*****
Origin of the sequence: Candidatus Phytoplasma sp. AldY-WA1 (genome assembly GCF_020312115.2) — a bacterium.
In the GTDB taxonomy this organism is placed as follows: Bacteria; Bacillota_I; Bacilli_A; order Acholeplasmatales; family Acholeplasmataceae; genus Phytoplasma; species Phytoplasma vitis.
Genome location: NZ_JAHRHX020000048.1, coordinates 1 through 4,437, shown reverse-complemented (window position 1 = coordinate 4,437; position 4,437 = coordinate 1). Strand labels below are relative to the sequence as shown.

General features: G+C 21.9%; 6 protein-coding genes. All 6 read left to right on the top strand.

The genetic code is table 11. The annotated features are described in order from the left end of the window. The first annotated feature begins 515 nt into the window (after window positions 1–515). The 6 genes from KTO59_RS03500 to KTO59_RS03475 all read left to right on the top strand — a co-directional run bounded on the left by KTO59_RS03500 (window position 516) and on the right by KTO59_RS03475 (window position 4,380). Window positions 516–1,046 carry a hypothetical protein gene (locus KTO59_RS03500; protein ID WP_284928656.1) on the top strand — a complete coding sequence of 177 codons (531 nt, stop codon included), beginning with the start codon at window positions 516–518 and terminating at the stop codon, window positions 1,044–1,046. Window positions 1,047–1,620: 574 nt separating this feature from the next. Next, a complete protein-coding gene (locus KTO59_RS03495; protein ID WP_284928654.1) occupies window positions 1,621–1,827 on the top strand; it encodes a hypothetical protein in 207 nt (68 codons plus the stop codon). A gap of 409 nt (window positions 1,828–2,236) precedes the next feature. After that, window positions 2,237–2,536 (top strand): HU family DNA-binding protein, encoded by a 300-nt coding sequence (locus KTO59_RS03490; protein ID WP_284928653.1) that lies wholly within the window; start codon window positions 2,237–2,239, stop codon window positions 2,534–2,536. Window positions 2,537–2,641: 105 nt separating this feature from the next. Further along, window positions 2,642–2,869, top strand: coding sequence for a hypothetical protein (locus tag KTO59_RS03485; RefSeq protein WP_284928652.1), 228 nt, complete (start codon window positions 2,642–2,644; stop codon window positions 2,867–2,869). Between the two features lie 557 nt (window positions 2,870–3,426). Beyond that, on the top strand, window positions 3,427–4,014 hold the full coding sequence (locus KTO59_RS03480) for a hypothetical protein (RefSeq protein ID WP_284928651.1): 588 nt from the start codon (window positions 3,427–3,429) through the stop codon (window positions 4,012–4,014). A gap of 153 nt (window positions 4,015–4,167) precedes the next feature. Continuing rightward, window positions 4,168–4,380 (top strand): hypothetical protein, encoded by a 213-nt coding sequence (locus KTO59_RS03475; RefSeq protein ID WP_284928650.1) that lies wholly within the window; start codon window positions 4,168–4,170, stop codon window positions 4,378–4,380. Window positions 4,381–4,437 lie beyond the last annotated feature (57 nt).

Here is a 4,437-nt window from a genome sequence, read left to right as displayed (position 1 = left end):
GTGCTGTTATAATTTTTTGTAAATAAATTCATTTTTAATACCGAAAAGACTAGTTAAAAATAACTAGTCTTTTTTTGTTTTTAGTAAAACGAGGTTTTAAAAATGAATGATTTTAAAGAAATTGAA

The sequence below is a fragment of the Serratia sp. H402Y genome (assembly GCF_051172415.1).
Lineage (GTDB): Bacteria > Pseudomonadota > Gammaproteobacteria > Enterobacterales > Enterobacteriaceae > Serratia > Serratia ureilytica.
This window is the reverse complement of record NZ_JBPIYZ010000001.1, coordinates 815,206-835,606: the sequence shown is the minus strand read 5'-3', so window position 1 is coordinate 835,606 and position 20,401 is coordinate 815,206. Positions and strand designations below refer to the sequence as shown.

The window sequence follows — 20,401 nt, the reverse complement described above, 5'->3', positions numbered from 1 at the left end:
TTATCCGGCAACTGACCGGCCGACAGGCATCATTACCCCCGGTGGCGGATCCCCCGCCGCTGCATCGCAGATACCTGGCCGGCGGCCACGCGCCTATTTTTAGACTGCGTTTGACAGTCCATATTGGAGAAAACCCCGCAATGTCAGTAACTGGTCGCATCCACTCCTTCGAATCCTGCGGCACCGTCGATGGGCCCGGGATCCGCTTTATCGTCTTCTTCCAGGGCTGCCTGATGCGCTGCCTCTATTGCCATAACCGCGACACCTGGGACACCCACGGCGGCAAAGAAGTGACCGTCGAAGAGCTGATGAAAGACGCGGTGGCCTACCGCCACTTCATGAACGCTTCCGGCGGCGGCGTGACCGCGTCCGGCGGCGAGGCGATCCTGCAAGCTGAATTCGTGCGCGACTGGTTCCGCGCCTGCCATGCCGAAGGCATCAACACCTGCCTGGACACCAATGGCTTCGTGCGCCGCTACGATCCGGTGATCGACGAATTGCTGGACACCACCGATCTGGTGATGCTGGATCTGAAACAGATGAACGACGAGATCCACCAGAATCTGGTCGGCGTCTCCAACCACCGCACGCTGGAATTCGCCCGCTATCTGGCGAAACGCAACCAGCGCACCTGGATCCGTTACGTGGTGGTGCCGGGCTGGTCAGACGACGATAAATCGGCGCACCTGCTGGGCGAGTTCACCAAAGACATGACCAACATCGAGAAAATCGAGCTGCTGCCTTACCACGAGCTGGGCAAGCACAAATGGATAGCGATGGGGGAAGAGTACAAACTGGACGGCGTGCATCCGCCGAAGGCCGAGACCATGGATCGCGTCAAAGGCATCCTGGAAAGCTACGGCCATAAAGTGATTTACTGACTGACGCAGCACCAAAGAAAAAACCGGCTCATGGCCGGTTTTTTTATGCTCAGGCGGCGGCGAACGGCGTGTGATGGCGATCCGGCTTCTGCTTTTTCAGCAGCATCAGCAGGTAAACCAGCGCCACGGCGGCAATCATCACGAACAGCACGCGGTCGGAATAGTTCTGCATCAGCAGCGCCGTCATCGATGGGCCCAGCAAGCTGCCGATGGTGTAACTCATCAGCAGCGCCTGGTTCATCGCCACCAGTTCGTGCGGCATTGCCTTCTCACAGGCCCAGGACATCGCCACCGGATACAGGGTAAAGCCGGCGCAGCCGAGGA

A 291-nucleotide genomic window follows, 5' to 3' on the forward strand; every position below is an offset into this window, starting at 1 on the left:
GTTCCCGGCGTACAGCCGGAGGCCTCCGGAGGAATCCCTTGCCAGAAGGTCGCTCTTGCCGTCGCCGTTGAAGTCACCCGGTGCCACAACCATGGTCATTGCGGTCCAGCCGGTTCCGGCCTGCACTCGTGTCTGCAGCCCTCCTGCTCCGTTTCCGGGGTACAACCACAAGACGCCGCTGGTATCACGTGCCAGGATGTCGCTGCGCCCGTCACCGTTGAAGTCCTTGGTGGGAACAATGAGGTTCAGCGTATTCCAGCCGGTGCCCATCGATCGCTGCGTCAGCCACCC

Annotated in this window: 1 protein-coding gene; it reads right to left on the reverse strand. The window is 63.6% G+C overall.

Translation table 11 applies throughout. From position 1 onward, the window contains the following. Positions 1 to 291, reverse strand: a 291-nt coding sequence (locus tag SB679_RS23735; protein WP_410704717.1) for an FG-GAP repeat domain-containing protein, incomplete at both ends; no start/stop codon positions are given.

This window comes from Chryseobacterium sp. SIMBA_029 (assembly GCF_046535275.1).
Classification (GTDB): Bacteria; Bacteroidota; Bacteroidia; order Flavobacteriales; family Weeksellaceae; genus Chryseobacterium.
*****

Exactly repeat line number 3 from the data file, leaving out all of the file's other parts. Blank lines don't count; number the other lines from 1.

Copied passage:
Genome location: NZ_JAHRHX020000048.1, coordinates 1 through 4,437, shown reverse-complemented (window position 1 = coordinate 4,437; position 4,437 = coordinate 1). Strand labels below are relative to the sequence as shown.